By JILL LAWLESS
LONDON (AP) — Celebrity chef Nigella Lawson, testifying Wednesday in the fraud trial of two former assistants, denied using illegal drugs and accused her ex-husband of spreading the allegation to savage her reputation.
Lawson said Charles Saatchi had threatened to destroy her if she did not clear his name after he was photographed gripping her throat outside a restaurant, the widely published image widely published image that was soon followed by a divorce.
Attention in Britain has been much more on the failed marriage than about allegations that two Italian sisters working for the couple were living the high life at the couple’s unwitting expense.
Lawson, 53, appeared as a prosecution witness at the fraud trial of her former assistants Elisabetta and Francesca Grillo, a case that has exposed details of the TV star’s tempestuous domestic life.
She said she had been reluctant to take the stand because she had already been subjected to a campaign of “bullying and abuse” from Saatchi, whom she divorced in July.
“He said to me at the start that if I didn’t go back to him and clear his name he would destroy me,” Lawson said.
“He started spreading false allegations of drug use,” she added. “I have been put on trial here … and in the world’s press.”
The Grillos — who are sisters from Calabria in southern Italy — are accused of spending 685,000 pounds (more than $1 million) using credit cards loaned to them by Lawson and Saatchi for household expenses. The cards were allegedly used to buy luxury clothes, accessories and stays at high-end hotels.
Earlier, Lawson told a jury at Isleworth Crown Court in London that one of the defendants had been “a rock” who helped her overcome the trauma of her first husband’s death — but left the family feeling betrayed by her misbehavior.
Lawson, famous for her sensuous manner and “domestic goddess” image, said 41-year-old Elisabetta Grillo — known to the family as Lisa — had been “a stalwart and helped me through a really difficult time” before and after the 2001 death from cancer of her first husband, John Diamond.
“I loved Lisa. My children loved Lisa,” said Lawson, appearing nervous but composed. “She came to me at a very difficult time and she was a rock. I would have done anything for her.”
Lawson said she had showered Grillo with gifts, including a 7,000 pound ($11,500) set of false teeth. But she said her employee’s behavior became increasingly bitter and unkind to Lawson’s children.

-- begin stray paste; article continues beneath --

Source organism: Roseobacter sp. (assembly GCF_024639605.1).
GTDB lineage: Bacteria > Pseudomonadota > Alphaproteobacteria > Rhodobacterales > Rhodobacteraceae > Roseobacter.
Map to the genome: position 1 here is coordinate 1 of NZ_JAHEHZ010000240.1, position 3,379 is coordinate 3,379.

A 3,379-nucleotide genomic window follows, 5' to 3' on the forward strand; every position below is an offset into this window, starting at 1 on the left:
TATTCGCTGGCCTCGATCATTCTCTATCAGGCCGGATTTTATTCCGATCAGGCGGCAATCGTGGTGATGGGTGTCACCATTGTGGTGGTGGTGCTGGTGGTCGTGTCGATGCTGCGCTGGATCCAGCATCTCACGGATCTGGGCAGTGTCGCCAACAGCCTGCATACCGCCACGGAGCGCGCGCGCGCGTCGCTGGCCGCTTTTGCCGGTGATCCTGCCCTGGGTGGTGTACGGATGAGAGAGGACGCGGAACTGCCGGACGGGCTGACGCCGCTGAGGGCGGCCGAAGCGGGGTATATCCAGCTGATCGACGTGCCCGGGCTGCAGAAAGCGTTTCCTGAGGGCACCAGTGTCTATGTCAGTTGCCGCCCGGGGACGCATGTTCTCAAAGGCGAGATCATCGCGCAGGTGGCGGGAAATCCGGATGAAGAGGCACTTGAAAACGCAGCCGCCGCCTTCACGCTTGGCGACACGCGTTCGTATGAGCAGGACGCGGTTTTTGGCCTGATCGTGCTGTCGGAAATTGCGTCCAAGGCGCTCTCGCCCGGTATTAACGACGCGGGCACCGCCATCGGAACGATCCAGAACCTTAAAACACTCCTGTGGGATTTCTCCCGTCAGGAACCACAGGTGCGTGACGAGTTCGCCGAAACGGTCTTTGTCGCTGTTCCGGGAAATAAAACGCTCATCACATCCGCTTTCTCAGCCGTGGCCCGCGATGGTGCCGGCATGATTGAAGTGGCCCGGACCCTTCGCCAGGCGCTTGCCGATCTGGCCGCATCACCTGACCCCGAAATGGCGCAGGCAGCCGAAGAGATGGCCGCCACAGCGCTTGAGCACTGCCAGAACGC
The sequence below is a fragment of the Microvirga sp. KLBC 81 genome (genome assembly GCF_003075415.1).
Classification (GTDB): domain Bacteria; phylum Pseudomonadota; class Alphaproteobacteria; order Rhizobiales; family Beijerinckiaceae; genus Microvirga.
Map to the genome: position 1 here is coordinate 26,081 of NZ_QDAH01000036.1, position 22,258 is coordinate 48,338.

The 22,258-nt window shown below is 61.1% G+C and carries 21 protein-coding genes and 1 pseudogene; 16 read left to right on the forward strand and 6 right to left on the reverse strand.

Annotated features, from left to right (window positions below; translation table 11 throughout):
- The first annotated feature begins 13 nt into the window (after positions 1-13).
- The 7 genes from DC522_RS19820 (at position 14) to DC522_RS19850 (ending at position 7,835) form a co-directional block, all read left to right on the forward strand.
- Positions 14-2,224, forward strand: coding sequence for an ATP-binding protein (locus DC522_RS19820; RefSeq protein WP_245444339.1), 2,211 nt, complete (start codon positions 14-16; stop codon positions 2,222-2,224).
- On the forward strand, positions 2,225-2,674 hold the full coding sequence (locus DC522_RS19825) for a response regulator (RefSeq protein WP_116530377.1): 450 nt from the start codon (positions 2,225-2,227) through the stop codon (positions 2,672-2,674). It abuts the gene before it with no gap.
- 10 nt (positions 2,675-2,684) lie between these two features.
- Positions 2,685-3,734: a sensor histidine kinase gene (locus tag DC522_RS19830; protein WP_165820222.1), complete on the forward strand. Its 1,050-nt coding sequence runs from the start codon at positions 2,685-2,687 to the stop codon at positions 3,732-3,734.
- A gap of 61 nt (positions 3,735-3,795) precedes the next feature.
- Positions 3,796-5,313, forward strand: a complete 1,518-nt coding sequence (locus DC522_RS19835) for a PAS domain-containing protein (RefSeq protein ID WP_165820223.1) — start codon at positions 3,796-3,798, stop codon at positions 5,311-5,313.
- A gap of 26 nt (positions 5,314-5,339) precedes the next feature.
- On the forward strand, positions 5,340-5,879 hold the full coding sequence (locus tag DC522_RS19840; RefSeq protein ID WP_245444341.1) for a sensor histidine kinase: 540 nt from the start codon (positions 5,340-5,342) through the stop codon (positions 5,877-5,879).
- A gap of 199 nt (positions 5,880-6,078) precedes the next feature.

Lawson was read a list of expenditures by the Grillos, including purchases from Yves St Laurent, Dolce & Gabbana and Chanel. She denied authorizing them.
“It’s very difficult when you find out that someone you have loved and trusted could behave in that way,” Lawson said, her voice breaking. “In my heart of hearts I do not believe Lisa to be a bad person. But I believe her to have not a very strong moral compass.”
The case has been overshadowed by details of the breakdown of Lawson’s 10-year marriage to art collector Saatchi. Lawson referred to him as Mr. Saatchi throughout her testimony.
Defense lawyers have claimed Lawson used illegal drugs including cocaine, citing an email from Saatchi in which he referred to her as “Higella.” They have suggested Lawson turned a blind eye to the Grillos’ lavish expenditure in return for them keeping quiet about her drug use.
But Saatchi told the court last week that he had never seen Lawson taking drugs. He said the email was written in anger and he regretted sending it.
Lawson appeared composed but tense as she was questioned about her marriage to Saatchi in often testy exchanges with defense lawyer Anthony Metzer.
“I don’t see why my marriage is pertinent to you,” she snapped.
She disagreed with Metzer’s suggestion that Saatchi had “patriarchal” attitudes but agreed that he had a temper. “I don’t think anyone could be in any doubt that he did have a temper.”
And she disputed the lawyer’s claim that Elisabetta Grillo had been a surrogate mother to her two children.
“My children do not need a surrogate mother,” she said.
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